Alberta reserve boycotts town over alleged racism
People who live on a reserve in northern Alberta have begun a formal boycott of the nearby community of St. Paul, accusing the townspeople of racism.
The Saddle Lake First Nation says it plans to build its own stores on the reserve, start delivering services such as health care and operate shuttle buses to other towns so people living on the reserve don't spend money in St. Paul.
"It's both to hurt their economy and to show them that they really need us," said Saddle Lake Chief Ed Makokis.
The move stems from disparaging comments in a local newspaper attributed to a town councillor in St. Paul.
Coun. Guy Germain was quoted as blaming a "small percentage" of people from the reserve for being "the problem" behind crime in St. Paul, a town of 5,000 that lies about 210 kilometres northeast of Edmonton.
Many band members said Germain's comments were just one example of the racism they experience in town.
At a meeting on Monday, the band council voted to start the boycott and began plans to build stores on the reserve.
The same day, the Indian Association of Alberta called on all First Nations people to avoid St. Paul and other nearby reserves have said they will join the boycott.
Band member Pat Makokis, who said she's faced discrimination from storekeepers in St. Paul, hopes the two communities can forge a better understanding â even if it takes the boycott to do it.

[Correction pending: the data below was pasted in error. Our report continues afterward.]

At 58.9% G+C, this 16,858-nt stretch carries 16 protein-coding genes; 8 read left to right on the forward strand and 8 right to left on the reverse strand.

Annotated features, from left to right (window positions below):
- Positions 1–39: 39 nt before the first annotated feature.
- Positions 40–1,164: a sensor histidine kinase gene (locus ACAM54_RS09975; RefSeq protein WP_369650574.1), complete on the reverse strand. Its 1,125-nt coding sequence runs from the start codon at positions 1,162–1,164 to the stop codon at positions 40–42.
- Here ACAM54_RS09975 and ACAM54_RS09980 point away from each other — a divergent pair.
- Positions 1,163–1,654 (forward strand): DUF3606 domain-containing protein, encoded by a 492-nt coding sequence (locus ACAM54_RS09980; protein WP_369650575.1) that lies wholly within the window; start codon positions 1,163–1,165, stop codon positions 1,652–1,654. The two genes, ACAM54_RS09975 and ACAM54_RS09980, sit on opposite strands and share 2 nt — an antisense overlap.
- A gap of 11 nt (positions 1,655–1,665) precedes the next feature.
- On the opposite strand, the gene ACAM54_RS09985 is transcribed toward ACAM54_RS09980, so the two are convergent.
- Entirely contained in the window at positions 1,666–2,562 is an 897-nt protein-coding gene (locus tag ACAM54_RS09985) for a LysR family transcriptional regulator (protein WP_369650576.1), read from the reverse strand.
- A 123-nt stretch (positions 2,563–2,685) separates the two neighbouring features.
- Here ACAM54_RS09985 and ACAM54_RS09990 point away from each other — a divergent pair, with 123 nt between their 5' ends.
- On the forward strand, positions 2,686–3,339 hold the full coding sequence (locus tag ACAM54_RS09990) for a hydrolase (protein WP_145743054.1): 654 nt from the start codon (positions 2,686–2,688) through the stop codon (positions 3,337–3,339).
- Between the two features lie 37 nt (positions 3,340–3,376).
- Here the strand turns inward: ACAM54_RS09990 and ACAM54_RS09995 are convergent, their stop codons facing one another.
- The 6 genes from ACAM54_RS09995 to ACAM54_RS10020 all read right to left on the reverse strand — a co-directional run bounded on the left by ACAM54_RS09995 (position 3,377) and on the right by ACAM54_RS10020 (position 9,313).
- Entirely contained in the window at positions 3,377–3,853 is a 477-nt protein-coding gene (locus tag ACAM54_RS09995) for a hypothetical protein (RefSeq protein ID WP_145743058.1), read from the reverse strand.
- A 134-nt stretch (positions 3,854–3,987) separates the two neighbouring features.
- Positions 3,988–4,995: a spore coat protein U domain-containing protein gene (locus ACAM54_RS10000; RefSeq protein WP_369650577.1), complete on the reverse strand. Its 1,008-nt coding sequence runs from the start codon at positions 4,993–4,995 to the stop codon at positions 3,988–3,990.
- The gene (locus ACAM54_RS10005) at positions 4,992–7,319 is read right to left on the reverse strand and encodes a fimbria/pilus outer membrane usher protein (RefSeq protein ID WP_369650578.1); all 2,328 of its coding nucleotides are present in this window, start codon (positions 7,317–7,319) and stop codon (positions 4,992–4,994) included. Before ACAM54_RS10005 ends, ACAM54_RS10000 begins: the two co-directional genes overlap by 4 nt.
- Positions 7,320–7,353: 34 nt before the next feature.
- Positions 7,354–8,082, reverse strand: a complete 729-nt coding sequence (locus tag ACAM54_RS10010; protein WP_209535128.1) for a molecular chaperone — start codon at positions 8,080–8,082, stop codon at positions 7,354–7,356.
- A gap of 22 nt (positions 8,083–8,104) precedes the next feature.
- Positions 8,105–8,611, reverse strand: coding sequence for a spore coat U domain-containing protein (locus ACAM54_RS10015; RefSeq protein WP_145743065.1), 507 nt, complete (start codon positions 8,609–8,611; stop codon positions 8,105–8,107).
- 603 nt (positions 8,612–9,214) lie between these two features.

"We need them to take a real sense of wanting to learn," she said. "Unfortunately, how that's happening right now is by way of economic sanction."
Boycott could devastate town: businesses
Store owners in St. Paul predicted a boycott could be harmful because as much as 60 per cent of their business comes from the 8,000 people who live on the Saddle Lake reserve.
"We rely on them," said Colin Porozni of the St. Paul Value Drug Mart.
"I don't know the exact numbers but I would say at least a third of my business is from the Saddle Lake reserve and area there. By all means, we're going to feel it."
Ron Muller, who owns a furniture store, agreed.
"We've got BSE that we're contending with, we've got a slightly down-turned economy â it's not good."
The town's mayor and business leaders denied that racism is widespread in their community and they said they're eager to patch up relations quickly between the two communities.
However, Muller and other townspeople said they're not clear what people on the reserve want in order to call off the boycott.
Business leaders in St. Paul are scheduled to meet with native leaders this week, and the mayor said he hopes to meet with the band council next week.
Germain apologized in a letter sent to a newspaper and remains on town council. He could not be reached for comment.